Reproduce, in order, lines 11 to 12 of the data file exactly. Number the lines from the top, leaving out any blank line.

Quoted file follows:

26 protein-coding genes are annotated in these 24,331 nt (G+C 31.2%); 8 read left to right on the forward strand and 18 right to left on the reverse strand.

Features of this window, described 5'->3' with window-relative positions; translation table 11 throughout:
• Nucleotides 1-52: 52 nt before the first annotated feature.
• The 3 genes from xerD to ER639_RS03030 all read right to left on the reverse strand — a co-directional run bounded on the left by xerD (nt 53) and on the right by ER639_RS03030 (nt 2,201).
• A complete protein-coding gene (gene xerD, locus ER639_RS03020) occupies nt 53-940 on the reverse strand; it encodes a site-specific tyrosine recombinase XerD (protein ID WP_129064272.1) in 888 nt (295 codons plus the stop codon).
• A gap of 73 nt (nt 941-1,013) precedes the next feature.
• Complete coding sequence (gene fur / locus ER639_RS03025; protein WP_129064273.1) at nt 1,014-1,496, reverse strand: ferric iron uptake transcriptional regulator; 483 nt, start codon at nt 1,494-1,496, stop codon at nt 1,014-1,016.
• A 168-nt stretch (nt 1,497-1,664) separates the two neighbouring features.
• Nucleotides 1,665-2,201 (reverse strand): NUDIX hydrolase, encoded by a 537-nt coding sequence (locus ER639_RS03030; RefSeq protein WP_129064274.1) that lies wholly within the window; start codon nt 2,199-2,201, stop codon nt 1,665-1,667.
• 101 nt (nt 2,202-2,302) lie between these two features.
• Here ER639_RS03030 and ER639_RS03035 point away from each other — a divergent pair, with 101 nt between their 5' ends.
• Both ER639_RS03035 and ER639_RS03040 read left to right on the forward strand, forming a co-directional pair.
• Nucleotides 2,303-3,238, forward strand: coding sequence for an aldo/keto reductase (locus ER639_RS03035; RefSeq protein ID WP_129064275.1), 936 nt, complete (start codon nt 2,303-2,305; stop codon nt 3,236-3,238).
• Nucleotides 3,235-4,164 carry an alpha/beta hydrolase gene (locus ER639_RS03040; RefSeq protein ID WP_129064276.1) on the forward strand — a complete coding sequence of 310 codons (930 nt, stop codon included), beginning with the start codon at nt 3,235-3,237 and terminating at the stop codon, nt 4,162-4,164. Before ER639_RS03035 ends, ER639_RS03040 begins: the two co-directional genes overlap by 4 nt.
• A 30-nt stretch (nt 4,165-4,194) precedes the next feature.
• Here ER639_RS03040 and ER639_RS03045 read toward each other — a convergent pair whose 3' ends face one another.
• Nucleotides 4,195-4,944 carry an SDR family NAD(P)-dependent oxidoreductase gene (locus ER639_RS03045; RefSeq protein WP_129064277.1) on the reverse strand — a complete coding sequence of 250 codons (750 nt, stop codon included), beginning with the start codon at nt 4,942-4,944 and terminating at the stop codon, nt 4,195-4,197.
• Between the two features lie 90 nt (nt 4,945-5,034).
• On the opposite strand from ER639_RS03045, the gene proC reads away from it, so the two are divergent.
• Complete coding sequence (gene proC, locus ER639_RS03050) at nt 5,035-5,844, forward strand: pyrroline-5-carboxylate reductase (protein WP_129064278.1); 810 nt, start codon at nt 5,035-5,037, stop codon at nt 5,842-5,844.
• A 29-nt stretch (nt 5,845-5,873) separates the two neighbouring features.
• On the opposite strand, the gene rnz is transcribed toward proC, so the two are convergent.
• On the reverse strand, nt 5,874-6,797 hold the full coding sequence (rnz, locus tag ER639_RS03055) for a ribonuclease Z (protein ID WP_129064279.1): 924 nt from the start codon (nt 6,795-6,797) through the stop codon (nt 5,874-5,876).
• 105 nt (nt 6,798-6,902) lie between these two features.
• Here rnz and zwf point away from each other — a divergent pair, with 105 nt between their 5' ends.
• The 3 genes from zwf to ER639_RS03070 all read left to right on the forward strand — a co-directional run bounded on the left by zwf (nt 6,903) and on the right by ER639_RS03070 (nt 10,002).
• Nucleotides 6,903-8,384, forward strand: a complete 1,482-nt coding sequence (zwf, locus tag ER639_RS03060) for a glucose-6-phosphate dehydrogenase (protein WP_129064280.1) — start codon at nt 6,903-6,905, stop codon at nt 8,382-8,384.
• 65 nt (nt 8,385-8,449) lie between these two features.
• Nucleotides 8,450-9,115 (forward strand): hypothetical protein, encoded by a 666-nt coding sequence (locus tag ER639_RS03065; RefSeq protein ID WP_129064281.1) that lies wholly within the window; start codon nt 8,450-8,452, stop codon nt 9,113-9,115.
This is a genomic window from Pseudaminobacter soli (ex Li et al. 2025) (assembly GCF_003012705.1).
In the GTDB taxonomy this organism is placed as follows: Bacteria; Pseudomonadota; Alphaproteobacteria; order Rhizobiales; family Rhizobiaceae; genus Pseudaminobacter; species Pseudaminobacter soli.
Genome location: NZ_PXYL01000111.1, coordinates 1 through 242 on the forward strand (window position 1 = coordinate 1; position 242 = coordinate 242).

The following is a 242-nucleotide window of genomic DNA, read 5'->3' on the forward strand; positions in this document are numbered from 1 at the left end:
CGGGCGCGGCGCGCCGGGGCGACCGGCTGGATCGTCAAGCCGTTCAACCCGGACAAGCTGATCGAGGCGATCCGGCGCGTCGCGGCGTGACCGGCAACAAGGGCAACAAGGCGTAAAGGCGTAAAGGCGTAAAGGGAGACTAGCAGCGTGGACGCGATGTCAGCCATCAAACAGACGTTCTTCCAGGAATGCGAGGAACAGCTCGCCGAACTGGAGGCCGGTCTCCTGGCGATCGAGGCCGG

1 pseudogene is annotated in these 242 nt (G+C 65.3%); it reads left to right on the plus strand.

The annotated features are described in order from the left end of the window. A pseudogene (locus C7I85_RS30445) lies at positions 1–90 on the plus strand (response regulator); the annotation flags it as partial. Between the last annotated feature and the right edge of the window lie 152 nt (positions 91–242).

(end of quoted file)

• Here ER639_RS03030 and ER639_RS03035 point away from each other — a divergent pair, with 101 nt between their 5' ends.
• Both ER639_RS03035 and ER639_RS03040 read left to right on the forward strand, forming a co-directional pair.